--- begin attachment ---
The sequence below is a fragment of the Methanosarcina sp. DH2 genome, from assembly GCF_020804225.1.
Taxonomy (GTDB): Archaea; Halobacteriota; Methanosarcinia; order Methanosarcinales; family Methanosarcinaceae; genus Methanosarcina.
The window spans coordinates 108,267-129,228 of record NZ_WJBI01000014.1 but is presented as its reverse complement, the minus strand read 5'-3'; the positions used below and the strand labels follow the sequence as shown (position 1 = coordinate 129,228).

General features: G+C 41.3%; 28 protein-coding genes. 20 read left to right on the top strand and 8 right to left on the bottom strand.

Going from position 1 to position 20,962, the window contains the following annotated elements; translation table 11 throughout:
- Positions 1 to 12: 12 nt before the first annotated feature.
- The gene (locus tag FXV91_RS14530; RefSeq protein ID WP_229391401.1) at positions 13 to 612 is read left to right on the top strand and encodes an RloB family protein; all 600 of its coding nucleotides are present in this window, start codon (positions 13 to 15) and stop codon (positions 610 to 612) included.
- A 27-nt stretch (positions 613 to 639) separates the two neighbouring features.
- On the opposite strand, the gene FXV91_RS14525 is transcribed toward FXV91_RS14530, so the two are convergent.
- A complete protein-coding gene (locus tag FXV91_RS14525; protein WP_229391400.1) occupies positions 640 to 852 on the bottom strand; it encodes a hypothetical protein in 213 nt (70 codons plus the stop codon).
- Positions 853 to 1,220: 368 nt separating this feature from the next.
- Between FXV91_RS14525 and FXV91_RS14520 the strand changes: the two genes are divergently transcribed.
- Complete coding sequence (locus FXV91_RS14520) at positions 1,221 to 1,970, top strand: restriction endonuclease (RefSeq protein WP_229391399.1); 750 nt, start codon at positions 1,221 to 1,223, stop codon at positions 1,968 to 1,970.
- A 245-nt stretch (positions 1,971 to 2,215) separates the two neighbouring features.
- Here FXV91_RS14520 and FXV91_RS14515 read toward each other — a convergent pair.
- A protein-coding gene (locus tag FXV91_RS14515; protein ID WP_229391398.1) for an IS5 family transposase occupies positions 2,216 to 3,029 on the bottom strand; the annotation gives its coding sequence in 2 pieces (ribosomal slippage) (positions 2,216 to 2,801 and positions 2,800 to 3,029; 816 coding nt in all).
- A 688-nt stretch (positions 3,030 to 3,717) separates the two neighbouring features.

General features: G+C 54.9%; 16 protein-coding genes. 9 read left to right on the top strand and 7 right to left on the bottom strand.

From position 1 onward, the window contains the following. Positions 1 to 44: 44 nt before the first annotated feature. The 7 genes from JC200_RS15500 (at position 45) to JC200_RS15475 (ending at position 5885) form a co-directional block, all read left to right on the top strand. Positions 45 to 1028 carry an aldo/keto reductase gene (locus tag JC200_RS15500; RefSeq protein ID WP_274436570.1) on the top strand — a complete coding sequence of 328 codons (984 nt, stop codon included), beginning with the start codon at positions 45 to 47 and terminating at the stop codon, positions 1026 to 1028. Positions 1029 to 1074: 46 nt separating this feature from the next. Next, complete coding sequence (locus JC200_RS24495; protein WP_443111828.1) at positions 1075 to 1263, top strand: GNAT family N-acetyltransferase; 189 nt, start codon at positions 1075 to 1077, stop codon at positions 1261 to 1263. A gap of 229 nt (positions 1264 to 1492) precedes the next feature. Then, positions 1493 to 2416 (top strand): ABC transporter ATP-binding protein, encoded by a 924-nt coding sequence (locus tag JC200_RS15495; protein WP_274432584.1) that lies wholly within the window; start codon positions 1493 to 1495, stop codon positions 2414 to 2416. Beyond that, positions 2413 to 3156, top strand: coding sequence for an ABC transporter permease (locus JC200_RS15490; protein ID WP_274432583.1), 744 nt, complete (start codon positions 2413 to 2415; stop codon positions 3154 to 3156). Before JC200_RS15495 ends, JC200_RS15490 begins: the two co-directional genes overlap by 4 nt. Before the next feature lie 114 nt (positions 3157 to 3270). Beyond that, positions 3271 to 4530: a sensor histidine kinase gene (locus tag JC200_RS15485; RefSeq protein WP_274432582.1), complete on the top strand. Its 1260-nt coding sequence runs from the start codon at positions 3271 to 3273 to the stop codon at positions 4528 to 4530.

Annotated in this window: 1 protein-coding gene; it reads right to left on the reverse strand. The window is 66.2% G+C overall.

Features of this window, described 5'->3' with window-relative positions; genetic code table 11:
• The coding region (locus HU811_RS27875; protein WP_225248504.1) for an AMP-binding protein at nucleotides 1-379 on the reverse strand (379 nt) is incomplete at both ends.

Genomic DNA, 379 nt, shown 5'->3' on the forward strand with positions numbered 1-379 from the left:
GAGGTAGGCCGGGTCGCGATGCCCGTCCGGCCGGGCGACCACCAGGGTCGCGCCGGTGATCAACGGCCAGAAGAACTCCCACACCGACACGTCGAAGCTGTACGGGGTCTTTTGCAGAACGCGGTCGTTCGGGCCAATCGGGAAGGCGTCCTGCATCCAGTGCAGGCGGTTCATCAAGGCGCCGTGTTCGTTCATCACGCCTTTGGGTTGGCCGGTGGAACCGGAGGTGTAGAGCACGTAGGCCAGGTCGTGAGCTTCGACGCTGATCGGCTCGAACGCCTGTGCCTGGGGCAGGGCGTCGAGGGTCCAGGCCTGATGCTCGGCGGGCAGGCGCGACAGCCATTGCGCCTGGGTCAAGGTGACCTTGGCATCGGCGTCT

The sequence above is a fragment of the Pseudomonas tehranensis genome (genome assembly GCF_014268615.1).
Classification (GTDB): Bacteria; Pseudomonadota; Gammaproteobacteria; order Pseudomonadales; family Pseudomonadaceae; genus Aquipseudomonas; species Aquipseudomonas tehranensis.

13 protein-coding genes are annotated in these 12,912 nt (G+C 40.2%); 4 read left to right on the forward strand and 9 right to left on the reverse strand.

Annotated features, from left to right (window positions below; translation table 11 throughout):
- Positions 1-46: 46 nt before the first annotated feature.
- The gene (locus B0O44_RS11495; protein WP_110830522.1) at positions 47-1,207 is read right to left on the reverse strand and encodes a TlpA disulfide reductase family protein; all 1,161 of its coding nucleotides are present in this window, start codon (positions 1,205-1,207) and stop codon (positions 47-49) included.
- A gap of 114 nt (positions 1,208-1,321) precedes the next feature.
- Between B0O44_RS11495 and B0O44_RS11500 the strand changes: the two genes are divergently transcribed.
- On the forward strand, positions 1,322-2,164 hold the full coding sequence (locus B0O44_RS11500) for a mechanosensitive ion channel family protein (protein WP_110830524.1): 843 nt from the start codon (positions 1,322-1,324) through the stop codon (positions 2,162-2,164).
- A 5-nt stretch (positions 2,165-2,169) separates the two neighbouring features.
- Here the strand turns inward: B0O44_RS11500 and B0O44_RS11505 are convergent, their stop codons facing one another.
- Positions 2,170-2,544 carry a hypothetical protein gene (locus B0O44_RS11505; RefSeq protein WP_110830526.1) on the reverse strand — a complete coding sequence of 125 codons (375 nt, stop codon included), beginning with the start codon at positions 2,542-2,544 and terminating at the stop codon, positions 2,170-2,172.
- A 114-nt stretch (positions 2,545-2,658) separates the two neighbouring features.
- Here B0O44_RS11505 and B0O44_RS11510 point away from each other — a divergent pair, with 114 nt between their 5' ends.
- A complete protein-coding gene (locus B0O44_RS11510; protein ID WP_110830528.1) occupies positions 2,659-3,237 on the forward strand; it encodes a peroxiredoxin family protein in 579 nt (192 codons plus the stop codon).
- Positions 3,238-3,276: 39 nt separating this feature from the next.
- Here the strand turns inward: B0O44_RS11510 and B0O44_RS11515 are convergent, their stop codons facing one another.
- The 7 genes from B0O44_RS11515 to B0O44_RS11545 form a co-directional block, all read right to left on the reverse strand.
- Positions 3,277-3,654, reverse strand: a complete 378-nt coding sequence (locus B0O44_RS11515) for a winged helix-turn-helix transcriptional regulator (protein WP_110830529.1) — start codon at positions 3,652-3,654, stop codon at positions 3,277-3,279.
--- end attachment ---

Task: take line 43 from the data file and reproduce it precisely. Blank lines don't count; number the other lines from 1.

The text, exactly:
- Positions 3,277-3,654, reverse strand: a complete 378-nt coding sequence (locus B0O44_RS11515) for a winged helix-turn-helix transcriptional regulator (protein WP_110830529.1) — start codon at positions 3,652-3,654, stop codon at positions 3,277-3,279.